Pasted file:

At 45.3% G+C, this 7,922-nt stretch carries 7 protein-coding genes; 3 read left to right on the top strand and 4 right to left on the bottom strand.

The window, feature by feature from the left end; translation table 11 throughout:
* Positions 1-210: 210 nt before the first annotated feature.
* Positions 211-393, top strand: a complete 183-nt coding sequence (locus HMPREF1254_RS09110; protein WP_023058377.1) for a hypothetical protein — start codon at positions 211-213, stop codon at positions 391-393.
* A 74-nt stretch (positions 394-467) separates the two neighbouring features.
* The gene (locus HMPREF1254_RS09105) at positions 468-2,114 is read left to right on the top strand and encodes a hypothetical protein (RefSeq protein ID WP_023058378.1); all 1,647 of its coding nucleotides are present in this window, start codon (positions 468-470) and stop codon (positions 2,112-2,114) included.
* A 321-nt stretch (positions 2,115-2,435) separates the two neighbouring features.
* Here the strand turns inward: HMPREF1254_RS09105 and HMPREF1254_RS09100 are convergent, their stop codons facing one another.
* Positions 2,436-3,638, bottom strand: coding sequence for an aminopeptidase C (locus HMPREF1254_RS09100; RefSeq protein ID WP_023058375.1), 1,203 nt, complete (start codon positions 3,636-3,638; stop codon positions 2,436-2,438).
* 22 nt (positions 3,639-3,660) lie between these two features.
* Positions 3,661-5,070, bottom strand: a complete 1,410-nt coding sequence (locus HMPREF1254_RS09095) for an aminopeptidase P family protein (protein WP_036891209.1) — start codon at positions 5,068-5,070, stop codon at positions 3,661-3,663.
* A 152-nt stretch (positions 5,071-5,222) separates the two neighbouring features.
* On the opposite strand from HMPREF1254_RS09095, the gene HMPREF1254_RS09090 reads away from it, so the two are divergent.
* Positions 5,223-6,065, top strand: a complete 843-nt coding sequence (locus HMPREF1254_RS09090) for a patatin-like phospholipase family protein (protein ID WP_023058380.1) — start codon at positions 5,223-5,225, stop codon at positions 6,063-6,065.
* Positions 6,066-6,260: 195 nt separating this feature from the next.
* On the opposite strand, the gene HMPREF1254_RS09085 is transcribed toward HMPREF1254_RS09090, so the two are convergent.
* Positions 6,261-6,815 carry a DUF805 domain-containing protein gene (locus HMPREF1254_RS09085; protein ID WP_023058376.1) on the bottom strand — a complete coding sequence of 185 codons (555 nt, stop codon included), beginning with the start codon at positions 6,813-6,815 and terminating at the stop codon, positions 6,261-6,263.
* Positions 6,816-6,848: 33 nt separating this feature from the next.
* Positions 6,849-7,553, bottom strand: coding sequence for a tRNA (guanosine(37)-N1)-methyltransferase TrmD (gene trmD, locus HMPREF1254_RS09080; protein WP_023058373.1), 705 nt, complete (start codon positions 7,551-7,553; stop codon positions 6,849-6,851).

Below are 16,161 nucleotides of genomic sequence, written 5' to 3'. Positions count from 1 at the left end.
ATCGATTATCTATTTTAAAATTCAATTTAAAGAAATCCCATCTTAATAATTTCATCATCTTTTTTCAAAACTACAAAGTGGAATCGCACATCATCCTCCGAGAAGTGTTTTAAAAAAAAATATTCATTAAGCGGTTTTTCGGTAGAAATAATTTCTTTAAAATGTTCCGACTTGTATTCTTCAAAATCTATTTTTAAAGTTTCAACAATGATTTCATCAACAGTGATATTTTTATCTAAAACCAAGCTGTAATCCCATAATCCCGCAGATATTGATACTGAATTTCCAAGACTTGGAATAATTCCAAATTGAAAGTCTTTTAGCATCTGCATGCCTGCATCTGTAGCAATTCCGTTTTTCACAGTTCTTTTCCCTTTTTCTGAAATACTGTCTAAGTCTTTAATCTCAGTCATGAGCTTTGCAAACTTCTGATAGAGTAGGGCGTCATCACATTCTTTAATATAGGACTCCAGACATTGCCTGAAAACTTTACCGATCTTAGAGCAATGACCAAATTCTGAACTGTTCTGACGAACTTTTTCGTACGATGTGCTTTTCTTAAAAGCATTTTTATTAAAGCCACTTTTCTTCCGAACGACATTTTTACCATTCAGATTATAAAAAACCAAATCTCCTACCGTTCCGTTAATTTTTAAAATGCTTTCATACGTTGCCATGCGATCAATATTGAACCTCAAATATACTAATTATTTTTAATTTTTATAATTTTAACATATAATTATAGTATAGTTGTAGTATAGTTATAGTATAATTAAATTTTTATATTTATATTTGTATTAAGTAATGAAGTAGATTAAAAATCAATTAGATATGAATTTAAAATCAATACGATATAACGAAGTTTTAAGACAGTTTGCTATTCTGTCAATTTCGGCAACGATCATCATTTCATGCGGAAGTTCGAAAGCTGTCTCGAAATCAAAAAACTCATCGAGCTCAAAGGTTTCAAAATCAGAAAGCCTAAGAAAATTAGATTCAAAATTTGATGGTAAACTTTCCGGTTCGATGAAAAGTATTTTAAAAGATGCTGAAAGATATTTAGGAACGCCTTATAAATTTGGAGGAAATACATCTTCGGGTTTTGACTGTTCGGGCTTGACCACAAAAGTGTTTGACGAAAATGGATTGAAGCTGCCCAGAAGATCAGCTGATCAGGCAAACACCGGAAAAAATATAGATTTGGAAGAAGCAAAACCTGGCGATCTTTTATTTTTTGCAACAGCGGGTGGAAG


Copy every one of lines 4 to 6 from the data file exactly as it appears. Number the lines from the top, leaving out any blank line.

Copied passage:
* Positions 211-393, top strand: a complete 183-nt coding sequence (locus HMPREF1254_RS09110; protein WP_023058377.1) for a hypothetical protein — start codon at positions 211-213, stop codon at positions 391-393.
* A 74-nt stretch (positions 394-467) separates the two neighbouring features.
* The gene (locus HMPREF1254_RS09105) at positions 468-2,114 is read left to right on the top strand and encodes a hypothetical protein (RefSeq protein ID WP_023058378.1); all 1,647 of its coding nucleotides are present in this window, start codon (positions 468-470) and stop codon (positions 2,112-2,114) included.